Engaging New Governments on Development Priorities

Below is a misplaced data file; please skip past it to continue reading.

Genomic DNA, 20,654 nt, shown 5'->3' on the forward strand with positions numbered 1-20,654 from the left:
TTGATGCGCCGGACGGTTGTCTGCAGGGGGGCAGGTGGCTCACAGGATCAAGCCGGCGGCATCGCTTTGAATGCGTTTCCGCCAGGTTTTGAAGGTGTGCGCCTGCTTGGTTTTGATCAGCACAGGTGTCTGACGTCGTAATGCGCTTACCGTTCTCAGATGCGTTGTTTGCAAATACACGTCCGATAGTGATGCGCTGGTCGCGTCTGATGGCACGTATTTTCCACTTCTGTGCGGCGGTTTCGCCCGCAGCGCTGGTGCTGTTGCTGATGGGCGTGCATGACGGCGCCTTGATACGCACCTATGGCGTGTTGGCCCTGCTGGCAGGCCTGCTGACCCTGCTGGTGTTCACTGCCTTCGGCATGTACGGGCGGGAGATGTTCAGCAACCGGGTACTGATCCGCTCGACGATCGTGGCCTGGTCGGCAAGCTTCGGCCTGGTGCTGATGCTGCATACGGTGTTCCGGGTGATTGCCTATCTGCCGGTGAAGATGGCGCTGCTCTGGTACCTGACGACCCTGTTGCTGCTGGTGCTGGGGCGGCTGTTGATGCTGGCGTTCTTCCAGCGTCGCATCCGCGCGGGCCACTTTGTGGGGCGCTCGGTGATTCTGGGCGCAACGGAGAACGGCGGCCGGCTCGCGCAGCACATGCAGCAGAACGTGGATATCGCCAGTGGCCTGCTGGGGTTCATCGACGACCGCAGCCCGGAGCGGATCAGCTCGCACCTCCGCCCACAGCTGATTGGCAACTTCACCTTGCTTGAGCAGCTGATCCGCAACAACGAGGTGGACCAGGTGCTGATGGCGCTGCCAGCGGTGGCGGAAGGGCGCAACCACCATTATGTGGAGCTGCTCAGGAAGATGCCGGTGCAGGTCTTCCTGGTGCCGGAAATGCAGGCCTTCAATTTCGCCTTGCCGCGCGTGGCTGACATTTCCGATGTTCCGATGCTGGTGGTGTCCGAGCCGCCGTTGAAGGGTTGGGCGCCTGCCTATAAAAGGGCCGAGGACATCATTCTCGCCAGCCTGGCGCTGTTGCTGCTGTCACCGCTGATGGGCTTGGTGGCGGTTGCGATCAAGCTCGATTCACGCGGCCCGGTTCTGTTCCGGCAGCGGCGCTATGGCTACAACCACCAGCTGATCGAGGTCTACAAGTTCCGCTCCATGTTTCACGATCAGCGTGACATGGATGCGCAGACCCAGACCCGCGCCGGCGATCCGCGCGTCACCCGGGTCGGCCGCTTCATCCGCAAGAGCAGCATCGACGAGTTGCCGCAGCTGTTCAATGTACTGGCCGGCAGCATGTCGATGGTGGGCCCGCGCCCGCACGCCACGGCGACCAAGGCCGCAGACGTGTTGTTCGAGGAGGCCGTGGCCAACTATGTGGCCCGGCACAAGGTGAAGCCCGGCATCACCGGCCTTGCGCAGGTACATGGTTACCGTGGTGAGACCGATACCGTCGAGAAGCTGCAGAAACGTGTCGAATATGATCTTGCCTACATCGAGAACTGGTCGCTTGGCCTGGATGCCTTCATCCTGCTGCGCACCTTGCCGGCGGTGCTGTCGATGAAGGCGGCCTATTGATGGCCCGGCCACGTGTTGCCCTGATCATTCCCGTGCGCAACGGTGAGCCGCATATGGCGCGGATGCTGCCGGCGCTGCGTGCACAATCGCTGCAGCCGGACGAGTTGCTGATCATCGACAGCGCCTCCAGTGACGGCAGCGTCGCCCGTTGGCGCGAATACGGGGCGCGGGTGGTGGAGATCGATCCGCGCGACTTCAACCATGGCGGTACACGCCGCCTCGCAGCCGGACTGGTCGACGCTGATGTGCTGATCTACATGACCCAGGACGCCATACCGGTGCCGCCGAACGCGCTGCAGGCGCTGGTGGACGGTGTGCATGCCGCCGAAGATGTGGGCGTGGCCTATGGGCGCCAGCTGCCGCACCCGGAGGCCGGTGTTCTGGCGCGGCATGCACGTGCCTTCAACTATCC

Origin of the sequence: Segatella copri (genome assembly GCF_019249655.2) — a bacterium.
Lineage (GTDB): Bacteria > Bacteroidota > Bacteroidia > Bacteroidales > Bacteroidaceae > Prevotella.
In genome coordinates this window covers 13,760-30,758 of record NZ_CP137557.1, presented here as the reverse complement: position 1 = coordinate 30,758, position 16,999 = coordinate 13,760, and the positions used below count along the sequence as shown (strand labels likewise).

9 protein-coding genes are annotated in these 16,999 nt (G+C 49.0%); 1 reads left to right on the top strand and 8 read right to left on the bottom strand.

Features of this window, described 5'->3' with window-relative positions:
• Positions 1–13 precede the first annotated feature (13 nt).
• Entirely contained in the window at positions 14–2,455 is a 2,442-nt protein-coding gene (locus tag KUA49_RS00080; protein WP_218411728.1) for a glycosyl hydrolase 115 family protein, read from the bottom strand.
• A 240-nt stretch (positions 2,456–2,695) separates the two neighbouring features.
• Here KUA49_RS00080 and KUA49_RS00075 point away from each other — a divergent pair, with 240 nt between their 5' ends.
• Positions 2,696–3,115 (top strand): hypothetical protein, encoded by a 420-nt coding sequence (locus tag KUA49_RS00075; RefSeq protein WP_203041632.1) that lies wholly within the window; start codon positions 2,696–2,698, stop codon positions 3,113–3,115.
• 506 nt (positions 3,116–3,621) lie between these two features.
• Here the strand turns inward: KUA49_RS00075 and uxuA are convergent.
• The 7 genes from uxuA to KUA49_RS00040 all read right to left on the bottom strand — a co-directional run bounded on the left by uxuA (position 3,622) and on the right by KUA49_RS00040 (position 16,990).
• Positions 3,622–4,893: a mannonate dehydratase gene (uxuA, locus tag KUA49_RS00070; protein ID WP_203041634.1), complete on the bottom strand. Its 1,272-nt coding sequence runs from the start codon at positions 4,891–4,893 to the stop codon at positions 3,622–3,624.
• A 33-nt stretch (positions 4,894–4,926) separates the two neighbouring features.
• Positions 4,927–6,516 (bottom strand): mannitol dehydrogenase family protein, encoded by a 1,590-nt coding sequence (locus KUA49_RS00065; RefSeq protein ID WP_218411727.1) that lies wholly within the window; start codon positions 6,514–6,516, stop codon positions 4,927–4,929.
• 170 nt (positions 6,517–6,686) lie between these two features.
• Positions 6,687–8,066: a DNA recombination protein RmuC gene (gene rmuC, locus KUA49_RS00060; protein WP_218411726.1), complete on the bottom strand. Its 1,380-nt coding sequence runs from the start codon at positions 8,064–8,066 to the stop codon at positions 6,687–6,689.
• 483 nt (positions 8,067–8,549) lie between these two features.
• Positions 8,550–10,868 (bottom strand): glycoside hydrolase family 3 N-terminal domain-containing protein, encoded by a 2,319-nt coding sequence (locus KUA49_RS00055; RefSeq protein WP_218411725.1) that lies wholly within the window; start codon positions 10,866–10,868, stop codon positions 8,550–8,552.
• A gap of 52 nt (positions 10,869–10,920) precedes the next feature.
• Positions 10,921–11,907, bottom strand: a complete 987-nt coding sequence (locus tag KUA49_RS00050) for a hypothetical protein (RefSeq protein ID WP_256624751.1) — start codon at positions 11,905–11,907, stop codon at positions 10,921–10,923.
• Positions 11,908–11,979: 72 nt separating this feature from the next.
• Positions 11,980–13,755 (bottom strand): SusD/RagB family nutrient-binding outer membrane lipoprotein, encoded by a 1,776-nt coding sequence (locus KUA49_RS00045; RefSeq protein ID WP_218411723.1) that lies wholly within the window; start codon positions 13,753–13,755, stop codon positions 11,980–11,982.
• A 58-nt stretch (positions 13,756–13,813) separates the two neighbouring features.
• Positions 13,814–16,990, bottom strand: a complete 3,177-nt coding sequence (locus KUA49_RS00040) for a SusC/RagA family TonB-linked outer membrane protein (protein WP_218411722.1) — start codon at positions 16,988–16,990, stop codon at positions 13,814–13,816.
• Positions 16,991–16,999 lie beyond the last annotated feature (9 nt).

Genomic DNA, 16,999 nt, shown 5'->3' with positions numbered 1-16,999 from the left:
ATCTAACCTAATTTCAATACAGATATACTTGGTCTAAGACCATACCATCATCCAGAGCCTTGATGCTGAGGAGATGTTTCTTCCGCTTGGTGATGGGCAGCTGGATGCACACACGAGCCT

This rapid literature review considers donor engagement with newly elected governments in aid recipient countries. It sought to focus on the immediate period after a new administration is elected and takes office. However, despite the importance of donor-government engagement, few studies were located during the timeframe of this review that focus on how donors should engage newly elected governments on development priorities. The small number of studies that consider this issue largely detail challenges for donors, as opposed to lessons learned or best practice. Reports and strategies released by donors tend to emphasis positive elements of their relationships with aid recipient countries during a government transition period.Very few academic or grey literature studies consider how donors should engage newly elected governments. There is a body of studies related to how donors should engage prior to and during elections, but they do not seem to cover the post-election period. Similarly, studies focused on conflict and peacebuilding in conflict affected and fragile states seem to focus on the modalities or architecture for donor support including multi-donor trust funds and fora for donors and recipient states to meet, but not explicitly for newly elected governments. Despite the extremely limited evidence base, this review draws on a small number of case studies and reports written by donor government research services which touch on the challenges for engaging newly elected governments. This report includes evidence from six aid recipient countries, including examples from conflict affected or fragile states, with varying levels of aid dependency. Country selection was partly driven by the limited evidence base, although the report sought to focus on presidential systems with a recent election.